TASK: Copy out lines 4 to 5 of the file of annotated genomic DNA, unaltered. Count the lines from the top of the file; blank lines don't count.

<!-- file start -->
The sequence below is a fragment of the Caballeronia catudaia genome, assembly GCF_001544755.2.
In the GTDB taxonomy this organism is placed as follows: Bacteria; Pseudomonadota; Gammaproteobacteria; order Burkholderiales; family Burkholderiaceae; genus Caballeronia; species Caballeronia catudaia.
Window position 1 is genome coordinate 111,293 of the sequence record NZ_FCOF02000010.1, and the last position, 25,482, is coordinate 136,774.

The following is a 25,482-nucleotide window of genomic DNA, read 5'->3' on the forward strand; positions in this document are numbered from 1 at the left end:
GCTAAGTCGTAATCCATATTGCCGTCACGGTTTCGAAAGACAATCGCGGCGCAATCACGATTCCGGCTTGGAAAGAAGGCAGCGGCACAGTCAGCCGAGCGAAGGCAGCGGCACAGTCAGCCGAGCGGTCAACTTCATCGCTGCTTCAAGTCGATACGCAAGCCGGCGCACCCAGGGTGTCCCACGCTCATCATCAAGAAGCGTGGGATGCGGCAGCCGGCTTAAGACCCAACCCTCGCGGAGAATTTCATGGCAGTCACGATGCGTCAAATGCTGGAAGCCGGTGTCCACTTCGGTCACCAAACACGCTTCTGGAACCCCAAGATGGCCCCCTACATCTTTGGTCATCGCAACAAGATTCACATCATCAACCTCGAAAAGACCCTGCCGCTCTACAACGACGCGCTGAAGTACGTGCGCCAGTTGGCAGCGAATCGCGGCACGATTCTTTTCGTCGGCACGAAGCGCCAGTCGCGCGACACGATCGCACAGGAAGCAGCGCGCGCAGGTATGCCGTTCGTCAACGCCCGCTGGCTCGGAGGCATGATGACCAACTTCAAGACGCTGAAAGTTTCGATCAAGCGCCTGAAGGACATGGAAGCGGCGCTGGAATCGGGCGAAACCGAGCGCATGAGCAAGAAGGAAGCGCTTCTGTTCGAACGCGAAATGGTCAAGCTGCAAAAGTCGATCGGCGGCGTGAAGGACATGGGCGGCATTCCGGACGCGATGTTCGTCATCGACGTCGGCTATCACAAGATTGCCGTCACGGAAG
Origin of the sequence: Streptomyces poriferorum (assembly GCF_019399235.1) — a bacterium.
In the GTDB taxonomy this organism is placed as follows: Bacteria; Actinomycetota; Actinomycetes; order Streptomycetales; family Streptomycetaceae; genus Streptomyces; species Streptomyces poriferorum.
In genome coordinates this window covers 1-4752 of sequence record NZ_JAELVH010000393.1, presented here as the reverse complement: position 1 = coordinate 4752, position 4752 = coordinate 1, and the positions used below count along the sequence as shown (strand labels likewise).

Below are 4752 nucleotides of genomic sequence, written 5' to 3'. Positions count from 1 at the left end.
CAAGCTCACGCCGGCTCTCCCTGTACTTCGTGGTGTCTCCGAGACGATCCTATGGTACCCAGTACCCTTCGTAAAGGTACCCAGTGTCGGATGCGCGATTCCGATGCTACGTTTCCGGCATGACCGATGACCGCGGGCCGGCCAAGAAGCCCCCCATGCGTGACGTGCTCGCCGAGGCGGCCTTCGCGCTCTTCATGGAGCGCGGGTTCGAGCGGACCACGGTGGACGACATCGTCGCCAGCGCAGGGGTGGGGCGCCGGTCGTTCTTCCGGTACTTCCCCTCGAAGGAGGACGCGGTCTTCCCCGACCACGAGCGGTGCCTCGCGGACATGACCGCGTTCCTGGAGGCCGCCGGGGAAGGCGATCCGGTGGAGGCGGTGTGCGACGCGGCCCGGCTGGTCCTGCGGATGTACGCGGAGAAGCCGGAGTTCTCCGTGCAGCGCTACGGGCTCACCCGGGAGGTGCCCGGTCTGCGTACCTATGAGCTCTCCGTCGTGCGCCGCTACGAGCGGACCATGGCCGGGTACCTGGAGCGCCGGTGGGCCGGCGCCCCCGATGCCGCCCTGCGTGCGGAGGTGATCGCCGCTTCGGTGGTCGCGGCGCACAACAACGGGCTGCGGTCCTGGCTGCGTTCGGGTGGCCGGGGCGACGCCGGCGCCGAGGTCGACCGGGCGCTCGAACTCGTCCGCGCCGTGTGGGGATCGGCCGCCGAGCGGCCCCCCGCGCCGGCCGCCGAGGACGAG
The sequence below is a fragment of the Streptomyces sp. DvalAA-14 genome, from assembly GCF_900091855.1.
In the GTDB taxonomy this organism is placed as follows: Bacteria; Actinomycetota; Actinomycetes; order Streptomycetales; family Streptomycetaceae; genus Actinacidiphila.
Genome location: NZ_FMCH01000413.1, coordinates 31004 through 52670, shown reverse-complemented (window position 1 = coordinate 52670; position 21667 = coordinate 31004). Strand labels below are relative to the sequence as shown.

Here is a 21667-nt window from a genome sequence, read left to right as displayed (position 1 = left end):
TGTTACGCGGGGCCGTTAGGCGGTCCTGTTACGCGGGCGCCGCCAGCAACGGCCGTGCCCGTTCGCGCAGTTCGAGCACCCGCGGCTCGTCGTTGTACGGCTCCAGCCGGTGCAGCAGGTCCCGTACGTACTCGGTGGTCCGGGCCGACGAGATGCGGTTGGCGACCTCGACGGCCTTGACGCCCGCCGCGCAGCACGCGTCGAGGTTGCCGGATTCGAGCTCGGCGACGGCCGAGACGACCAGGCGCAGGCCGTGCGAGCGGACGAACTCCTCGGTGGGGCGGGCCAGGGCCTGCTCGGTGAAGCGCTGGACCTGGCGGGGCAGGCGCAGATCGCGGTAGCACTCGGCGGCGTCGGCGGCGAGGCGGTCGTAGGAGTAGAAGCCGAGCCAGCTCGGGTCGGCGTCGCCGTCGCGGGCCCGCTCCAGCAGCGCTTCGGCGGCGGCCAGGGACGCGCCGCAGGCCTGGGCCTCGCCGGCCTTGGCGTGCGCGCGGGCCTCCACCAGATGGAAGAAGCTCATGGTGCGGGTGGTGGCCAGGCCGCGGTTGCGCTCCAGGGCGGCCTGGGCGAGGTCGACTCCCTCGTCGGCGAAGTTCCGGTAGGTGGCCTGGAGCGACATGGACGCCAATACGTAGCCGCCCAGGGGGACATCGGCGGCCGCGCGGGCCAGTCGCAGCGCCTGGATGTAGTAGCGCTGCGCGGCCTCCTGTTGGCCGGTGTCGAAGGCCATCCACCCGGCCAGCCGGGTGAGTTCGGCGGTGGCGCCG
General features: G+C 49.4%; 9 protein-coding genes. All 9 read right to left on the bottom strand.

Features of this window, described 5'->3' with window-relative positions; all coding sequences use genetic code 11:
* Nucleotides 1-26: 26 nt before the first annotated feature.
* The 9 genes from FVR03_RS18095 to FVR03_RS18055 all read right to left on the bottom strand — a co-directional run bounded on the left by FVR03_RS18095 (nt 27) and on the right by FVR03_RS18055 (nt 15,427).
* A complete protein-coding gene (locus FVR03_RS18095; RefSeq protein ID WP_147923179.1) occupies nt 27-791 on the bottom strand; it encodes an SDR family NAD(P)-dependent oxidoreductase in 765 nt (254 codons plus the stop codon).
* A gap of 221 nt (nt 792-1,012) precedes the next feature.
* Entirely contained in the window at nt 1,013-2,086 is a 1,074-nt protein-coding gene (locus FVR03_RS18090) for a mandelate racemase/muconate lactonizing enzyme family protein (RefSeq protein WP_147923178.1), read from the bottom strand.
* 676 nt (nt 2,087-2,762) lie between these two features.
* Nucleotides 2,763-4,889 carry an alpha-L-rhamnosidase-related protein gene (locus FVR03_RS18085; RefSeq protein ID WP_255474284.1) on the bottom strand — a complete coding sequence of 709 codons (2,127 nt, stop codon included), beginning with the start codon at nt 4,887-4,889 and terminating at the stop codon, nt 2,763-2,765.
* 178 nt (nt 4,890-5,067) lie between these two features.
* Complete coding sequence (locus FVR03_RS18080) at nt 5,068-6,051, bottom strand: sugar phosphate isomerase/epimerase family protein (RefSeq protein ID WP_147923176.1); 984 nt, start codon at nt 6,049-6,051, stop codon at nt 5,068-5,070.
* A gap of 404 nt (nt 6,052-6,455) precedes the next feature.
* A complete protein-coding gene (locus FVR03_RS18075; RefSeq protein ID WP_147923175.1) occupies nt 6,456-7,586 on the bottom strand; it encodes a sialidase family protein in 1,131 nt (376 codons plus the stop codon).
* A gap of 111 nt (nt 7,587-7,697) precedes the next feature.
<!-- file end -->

The following is a 25,482-nucleotide window of genomic DNA, read 5'->3' on the forward strand; positions in this document are numbered from 1 at the left end:
GCTAAGTCGTAATCCATATTGCCGTCACGGTTTCGAAAGACAATCGCGGCGCAATCACGATTCCGGCTTGGAAAGAAGGCAGCGGCACAGTCAGCCGAGCGAAGGCAGCGGCACAGTCAGCCGAGCGGTCAACTTCATCGCTGCTTCAAGTCGATACGCAAGCCGGCGCACCCAGGGTGTCCCACGCTCATCATCAAGAAGCGTGGGATGCGGCAGCCGGCTTAAGACCCAACCCTCGCGGAGAATTTCATGGCAGTCACGATGCGTCAAATGCTGGAAGCCGGTGTCCACTTCGGTCACCAAACACGCTTCTGGAACCCCAAGATGGCCCCCTACATCTTTGGTCATCGCAACAAGATTCACATCATCAACCTCGAAAAGACCCTGCCGCTCTACAACGACGCGCTGAAGTACGTGCGCCAGTTGGCAGCGAATCGCGGCACGATTCTTTTCGTCGGCACGAAGCGCCAGTCGCGCGACACGATCGCACAGGAAGCAGCGCGCGCAGGTATGCCGTTCGTCAACGCCCGCTGGCTCGGAGGCATGATGACCAACTTCAAGACGCTGAAAGTTTCGATCAAGCGCCTGAAGGACATGGAAGCGGCGCTGGAATCGGGCGAAACCGAGCGCATGAGCAAGAAGGAAGCGCTTCTGTTCGAACGCGAAATGGTCAAGCTGCAAAAGTCGATCGGCGGCGTGAAGGACATGGGCGGCATTCCGGACGCGATGTTCGTCATCGACGTCGGCTATCACAAGATTGCCGTCACGGAAG